Absurd as it may seem, however, the lure of Lexit is a belief that a Corbyn majority can unleash British socialism while the EU groans under the austere regimentation of the Eurozone.

For example, Guinan and Hanna writing in New Socialist assert that Labour can “seize upon the historically unique opportunity afforded by Brexit to throw the City under the bus”. Apparently the ‘opportunity’ of a Commons majority created by first-past-the-post means a Labour government can snap its fingers at the House of Lords and the monarchy not to speak of the media and the banks, to use the imperial British state to “assert public control over finance, and rebalance the UK economy”. No consideration is given the fact that the ‘opportunity’ is likely to be based on considerably less than 50 per cent support amongst the voters. Meanwhile, the country’s largest export market will, apparently, despite its ineradicable neoliberal character, sit idly by as the path to socialism is pioneered on its largest island.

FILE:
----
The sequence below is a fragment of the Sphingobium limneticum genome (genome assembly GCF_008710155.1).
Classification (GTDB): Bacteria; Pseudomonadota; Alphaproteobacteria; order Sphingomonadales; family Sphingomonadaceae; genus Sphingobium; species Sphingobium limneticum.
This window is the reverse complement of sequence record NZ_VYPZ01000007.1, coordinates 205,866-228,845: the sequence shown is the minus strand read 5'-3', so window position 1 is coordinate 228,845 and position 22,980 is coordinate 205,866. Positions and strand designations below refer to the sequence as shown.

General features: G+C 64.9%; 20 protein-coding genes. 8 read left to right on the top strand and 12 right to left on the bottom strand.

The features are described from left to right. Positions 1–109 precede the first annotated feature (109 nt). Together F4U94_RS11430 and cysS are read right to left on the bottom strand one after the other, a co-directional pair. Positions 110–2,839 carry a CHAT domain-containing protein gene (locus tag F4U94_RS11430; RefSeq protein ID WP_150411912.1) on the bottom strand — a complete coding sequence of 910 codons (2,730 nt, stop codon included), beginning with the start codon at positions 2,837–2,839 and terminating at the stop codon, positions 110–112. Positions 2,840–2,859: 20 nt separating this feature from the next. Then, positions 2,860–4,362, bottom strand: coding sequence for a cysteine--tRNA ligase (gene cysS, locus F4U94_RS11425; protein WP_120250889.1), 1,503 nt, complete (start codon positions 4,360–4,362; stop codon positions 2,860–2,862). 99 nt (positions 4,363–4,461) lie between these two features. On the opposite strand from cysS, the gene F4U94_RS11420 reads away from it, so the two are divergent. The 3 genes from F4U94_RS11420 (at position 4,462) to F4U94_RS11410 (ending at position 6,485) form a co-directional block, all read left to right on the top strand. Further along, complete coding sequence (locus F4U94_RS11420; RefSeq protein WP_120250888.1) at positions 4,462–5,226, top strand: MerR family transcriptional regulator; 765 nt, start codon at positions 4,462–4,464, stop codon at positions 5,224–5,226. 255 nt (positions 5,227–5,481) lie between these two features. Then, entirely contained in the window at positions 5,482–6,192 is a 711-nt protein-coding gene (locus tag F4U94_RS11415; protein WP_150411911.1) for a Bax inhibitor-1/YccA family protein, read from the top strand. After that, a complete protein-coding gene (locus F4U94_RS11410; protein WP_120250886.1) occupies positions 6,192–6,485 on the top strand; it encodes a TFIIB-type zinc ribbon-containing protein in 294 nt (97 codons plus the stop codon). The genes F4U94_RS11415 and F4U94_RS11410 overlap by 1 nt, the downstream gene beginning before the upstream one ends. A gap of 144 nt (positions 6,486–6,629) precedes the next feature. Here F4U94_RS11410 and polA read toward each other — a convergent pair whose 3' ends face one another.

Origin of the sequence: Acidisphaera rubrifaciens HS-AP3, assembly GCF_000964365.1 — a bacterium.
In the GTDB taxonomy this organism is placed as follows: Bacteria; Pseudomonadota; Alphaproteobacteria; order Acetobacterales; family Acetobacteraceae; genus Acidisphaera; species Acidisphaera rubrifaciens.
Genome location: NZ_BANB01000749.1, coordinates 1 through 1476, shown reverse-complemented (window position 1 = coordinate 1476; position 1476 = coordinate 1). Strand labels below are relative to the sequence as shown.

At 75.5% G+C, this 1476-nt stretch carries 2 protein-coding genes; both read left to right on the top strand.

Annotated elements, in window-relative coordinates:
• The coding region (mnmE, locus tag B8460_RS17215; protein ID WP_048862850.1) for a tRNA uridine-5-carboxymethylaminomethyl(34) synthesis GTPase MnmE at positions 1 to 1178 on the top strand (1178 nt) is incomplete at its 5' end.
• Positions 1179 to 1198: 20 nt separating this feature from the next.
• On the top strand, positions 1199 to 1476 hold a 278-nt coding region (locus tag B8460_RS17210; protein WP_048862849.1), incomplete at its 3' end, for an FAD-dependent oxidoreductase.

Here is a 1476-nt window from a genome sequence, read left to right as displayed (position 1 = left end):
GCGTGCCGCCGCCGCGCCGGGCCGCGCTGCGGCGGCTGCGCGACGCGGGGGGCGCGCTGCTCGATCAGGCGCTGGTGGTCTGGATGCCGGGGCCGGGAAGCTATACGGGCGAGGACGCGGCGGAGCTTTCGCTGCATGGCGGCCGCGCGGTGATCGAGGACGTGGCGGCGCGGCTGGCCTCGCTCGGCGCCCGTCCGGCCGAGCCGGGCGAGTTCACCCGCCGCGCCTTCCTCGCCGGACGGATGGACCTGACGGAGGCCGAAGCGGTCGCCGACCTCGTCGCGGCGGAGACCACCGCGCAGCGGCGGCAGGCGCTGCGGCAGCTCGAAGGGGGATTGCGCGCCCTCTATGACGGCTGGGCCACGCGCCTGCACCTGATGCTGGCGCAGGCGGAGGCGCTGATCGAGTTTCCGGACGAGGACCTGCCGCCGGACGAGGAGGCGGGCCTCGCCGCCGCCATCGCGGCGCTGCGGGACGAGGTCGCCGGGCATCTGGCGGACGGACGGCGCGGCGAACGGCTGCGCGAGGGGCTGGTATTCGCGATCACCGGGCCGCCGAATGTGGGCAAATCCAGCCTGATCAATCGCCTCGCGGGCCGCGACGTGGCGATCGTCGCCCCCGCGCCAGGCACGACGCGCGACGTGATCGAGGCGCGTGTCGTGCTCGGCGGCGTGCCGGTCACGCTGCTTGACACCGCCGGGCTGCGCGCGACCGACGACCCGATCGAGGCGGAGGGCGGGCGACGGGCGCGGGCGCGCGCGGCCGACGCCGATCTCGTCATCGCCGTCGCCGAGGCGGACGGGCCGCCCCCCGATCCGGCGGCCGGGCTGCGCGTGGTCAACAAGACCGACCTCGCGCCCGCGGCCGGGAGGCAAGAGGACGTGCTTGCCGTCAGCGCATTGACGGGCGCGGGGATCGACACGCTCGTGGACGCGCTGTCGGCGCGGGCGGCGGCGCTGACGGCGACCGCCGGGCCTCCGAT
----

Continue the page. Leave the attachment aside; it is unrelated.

Perhaps we should be grateful to brazen Lexiteers for being carried away when others, such as the Guardian’s Larry Elliot are less candid about the logic of their views.

It hardly needs the genius of a Varoufakis to grasp that the UK is made up of European nations and when it comes to the dominant economic system this will be changed only through a shared European process that defies EU corporatism, or not at all. Much of the left still must learn that the existing British state is the prison of their hopes and will never be the instrument for their delivery.